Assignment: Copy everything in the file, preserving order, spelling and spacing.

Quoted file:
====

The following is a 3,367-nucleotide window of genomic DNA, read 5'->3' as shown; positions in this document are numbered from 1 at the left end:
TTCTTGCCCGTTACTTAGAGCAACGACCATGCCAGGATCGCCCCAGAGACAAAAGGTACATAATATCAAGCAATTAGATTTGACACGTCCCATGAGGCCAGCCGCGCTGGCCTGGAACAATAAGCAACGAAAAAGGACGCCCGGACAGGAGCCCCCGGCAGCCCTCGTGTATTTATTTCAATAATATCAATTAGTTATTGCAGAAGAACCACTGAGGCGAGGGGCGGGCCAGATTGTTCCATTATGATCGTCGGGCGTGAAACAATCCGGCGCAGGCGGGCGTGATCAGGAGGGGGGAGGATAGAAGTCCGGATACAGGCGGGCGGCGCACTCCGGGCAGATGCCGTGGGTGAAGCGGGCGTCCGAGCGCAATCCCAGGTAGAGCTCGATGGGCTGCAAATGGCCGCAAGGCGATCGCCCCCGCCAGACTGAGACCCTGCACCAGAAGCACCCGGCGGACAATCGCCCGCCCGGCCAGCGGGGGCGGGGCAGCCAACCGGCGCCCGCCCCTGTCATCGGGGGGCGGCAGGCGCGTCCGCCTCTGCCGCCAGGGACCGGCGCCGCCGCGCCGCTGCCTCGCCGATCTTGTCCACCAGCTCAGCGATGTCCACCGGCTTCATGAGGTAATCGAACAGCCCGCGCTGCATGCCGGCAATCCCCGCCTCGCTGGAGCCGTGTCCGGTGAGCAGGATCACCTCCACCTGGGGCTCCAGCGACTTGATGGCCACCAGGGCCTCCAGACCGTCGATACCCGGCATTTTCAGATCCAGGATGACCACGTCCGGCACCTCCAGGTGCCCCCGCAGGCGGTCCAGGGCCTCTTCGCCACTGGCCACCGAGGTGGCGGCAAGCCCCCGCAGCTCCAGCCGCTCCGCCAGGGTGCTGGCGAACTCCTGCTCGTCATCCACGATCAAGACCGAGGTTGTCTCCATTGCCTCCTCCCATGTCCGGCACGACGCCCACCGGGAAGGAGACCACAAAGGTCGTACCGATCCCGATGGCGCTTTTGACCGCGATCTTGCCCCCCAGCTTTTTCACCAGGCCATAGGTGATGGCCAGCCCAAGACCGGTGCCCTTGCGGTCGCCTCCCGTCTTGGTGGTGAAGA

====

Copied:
The following is a 3,367-nucleotide window of genomic DNA, read 5'->3' as shown; positions in this document are numbered from 1 at the left end:
TTCTTGCCCGTTACTTAGAGCAACGACCATGCCAGGATCGCCCCAGAGACAAAAGGTACATAATATCAAGCAATTAGATTTGACACGTCCCATGAGGCCAGCCGCGCTGGCCTGGAACAATAAGCAACGAAAAAGGACGCCCGGACAGGAGCCCCCGGCAGCCCTCGTGTATTTATTTCAATAATATCAATTAGTTATTGCAGAAGAACCACTGAGGCGAGGGGCGGGCCAGATTGTTCCATTATGATCGTCGGGCGTGAAACAATCCGGCGCAGGCGGGCGTGATCAGGAGGGGGGAGGATAGAAGTCCGGATACAGGCGGGCGGCGCACTCCGGGCAGATGCCGTGGGTGAAGCGGGCGTCCGAGCGCAATCCCAGGTAGAGCTCGATGGGCTGCAAATGGCCGCAAGGCGATCGCCCCCGCCAGACTGAGACCCTGCACCAGAAGCACCCGGCGGACAATCGCCCGCCCGGCCAGCGGGGGCGGGGCAGCCAACCGGCGCCCGCCCCTGTCATCGGGGGGCGGCAGGCGCGTCCGCCTCTGCCGCCAGGGACCGGCGCCGCCGCGCCGCTGCCTCGCCGATCTTGTCCACCAGCTCAGCGATGTCCACCGGCTTCATGAGGTAATCGAACAGCCCGCGCTGCATGCCGGCAATCCCCGCCTCGCTGGAGCCGTGTCCGGTGAGCAGGATCACCTCCACCTGGGGCTCCAGCGACTTGATGGCCACCAGGGCCTCCAGACCGTCGATACCCGGCATTTTCAGATCCAGGATGACCACGTCCGGCACCTCCAGGTGCCCCCGCAGGCGGTCCAGGGCCTCTTCGCCACTGGCCACCGAGGTGGCGGCAAGCCCCCGCAGCTCCAGCCGCTCCGCCAGGGTGCTGGCGAACTCCTGCTCGTCATCCACGATCAAGACCGAGGTTGTCTCCATTGCCTCCTCCCATGTCCGGCACGACGCCCACCGGGAAGGAGACCACAAAGGTCGTACCGATCCCGATGGCGCTTTTGACCGCGATCTTGCCCCCCAGCTTTTTCACCAGGCCATAGGTGATGGCCAGCCCAAGACCGGTGCCCTTGCGGTCGCCTCCCGTCTTGGTGGTGAAGA